"Old Fashioned," the Anti-"50 Shades" Opens This Weekend

(Spectrumbot) #1

"Old Fashioned," a film about a traditional kind of love that has positioned itself as the Anti-"Fifty Shades of Grey" Valentines Day flick, is hoping to stage a coup as it opens this weekend in theaters across the United States. The film used a traditional-values, faith-based guerilla marketing campaign to seduce viewers looking for a romantic alternative to Hollywood's latest lust story.

When the idea of creating a movie based on old-fashioned courtship came to director/producer, writer and actor Rik Swartzwelder, "Fifty Shades of Grey" did not yet exist. He never expected to stage an epic Hollywood vs. Indie Film showdown, or that his film would get coverage from Time, E! News, Fox and Friends, Variety, or Yahoo Movies. Swartzwelder did not anticipate that his less-than-a-million-dollar film would be a festival finalist and the winner of several awards. But despite his modest intentions, "Old Fashioned" has already exceeded all expectations, and it is only opening weekend.

"Old Fashioned" tells the story of Clay Walsh, a former frat boy turned devout man of God. He has left his past life behind and now runs an antique store in a quaint Midwestern college town. There, he meets Amber Hewson, a “free-spirited young woman with a restless soul." The two attempt to leave all modern notions of dating behind, and instead choose to engage in an old-fashioned courtship rooted in respect, commitment, and godly love.

The film stands in stark contrast to the Hollywood buzz-maker, "Fifty Shades of Grey," based on a best-selling book about the erotic love affair of Anastasia Steele and Christian Grey. The fictional pair spend the majority of the novel experimenting in violent dominant/submissive sex play. The movie had a working budget of 40 million dollars and is expected to do well at the box office.

Although "Old Fashioned" was not written to compete against 50 Shades, the identical release date is no accident.

“The original idea for the film…came to me more than 10 years ago. There was no Fifty Shades novel back then,” said Swartzwelder in a Q&A released to the press. “The theatrical release date, on the other hand, was a deliberate decision to position Old Fashioned in contrast to Fifty Shades. That move also allows churches to use Old Fashioned strategically in communicating to their congregations and wider communities on opening weekend.”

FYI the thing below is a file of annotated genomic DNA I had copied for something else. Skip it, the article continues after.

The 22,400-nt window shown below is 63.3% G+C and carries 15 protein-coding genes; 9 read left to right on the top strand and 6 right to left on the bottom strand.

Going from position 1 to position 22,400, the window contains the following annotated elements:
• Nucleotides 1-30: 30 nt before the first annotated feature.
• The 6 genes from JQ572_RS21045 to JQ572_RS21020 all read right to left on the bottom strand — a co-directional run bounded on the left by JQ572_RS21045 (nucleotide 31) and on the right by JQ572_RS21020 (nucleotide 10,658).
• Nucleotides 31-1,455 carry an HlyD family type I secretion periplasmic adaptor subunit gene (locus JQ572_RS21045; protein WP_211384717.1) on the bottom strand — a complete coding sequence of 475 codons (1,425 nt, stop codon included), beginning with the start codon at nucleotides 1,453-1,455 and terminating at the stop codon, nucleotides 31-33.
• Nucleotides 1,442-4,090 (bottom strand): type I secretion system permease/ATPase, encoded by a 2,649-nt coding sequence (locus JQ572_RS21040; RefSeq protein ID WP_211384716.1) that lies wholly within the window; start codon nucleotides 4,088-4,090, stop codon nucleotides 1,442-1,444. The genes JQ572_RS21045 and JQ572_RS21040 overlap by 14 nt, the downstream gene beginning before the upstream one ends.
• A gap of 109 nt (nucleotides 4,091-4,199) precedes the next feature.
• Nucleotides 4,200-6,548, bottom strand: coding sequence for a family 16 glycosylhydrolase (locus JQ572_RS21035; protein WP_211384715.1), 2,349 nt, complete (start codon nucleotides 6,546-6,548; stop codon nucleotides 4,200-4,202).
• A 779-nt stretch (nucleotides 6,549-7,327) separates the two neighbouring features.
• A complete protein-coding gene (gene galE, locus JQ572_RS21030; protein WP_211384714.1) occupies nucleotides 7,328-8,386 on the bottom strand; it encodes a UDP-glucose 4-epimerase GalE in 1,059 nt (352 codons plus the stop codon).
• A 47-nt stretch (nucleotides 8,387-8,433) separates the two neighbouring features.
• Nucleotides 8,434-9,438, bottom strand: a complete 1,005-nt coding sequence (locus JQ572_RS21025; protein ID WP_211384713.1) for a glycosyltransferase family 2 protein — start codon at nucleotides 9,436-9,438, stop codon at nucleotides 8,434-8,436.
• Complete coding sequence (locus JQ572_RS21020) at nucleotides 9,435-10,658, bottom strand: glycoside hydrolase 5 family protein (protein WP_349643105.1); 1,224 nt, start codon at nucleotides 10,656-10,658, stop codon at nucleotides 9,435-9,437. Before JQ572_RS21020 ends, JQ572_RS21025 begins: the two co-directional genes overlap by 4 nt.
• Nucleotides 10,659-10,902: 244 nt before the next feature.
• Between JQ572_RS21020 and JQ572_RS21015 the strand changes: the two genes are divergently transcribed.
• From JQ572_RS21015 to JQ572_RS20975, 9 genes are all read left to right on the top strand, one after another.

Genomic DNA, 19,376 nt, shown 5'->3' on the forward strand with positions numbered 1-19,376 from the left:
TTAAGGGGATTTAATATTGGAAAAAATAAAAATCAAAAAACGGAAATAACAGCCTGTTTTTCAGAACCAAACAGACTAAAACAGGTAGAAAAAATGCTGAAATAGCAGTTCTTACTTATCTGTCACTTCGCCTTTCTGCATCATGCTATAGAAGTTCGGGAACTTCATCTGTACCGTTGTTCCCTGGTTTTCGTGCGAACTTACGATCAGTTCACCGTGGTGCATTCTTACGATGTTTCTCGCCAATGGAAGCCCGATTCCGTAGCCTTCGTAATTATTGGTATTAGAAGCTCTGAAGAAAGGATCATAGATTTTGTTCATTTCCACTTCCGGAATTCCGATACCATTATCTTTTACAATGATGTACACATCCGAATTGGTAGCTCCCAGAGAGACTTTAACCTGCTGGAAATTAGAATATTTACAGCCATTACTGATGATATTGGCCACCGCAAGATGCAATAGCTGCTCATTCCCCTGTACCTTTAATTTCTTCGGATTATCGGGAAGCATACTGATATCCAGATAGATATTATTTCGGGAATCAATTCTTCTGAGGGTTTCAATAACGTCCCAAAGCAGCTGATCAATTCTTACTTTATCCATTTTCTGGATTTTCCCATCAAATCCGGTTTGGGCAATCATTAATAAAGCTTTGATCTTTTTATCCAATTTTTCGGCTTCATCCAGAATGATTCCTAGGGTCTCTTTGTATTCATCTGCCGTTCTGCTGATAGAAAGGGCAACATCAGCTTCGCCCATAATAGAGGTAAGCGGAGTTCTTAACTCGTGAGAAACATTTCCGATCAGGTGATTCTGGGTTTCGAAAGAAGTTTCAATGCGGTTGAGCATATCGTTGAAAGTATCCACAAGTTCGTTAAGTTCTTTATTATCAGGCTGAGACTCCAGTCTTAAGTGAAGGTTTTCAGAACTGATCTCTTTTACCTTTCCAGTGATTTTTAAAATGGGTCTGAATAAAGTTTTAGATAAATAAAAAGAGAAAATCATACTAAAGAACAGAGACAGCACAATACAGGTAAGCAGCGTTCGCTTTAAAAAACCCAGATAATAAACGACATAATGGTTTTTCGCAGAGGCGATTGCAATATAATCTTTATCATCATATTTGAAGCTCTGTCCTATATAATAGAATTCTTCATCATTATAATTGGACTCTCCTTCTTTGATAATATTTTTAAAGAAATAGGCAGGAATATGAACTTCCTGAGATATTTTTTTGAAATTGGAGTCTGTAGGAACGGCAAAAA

Although it is an independently-created film, "Old Fashioned" has strong ties to the Seventh-day Adventist community. Two of the three preview market screenings took place in Adventist hot spots: Silver Spring, Maryland, near the Adventist World Church headquarters, and Grand Rapids, Michigan, near Andrews University. Many people working on the crew were Seventh-day Adventist, and Swartzwelder himself went to Silver Spring to promote the film and share some behind-the-scene stories about the the movie. The event was highlighted on the North American Division of Seventh-day Adventists official Facebook page.

From left to right - David George (Director of Photography), Rik Swartzwelder (Writer/Actor/Director), and Chris Stiles (“A” Camera 1st AC) prepping for a shot.

Southern Adventist University professor David George joined the crew as the film’s director of photography. More than ten years ago, George met Swartzwelder at Sonscreen Film Festival, an annual NAD-created film festival aimed at Christian young adults interested in using film and video for social awareness, outreach, and uplifting creative entertainment.

For years Swartzwelder has visited SAU’s film production department to offer workshops to students. When George heard about Swartzwelder’s "Old Fashioned" project, he knew he wanted to be a part of it.

“It provided a unique opportunity to shoot a dramatic feature film with a theatrical release­–a chance that doesn’t come around very often,” said George in a phone interview. “And it was also a great learning experience for me; it really enhanced the way I could share what I learned with my students in the classroom.”

George described the atmosphere on set, working with Adventists and non-Adventists alike:

It was a hybrid crew, and it gave me the opportunity to talk with my students about working with both Christian professionals and secular professionals. Production can be a messy business…it’s in the way you approach those things that you have the opportunity to make a statement about what you believe in.”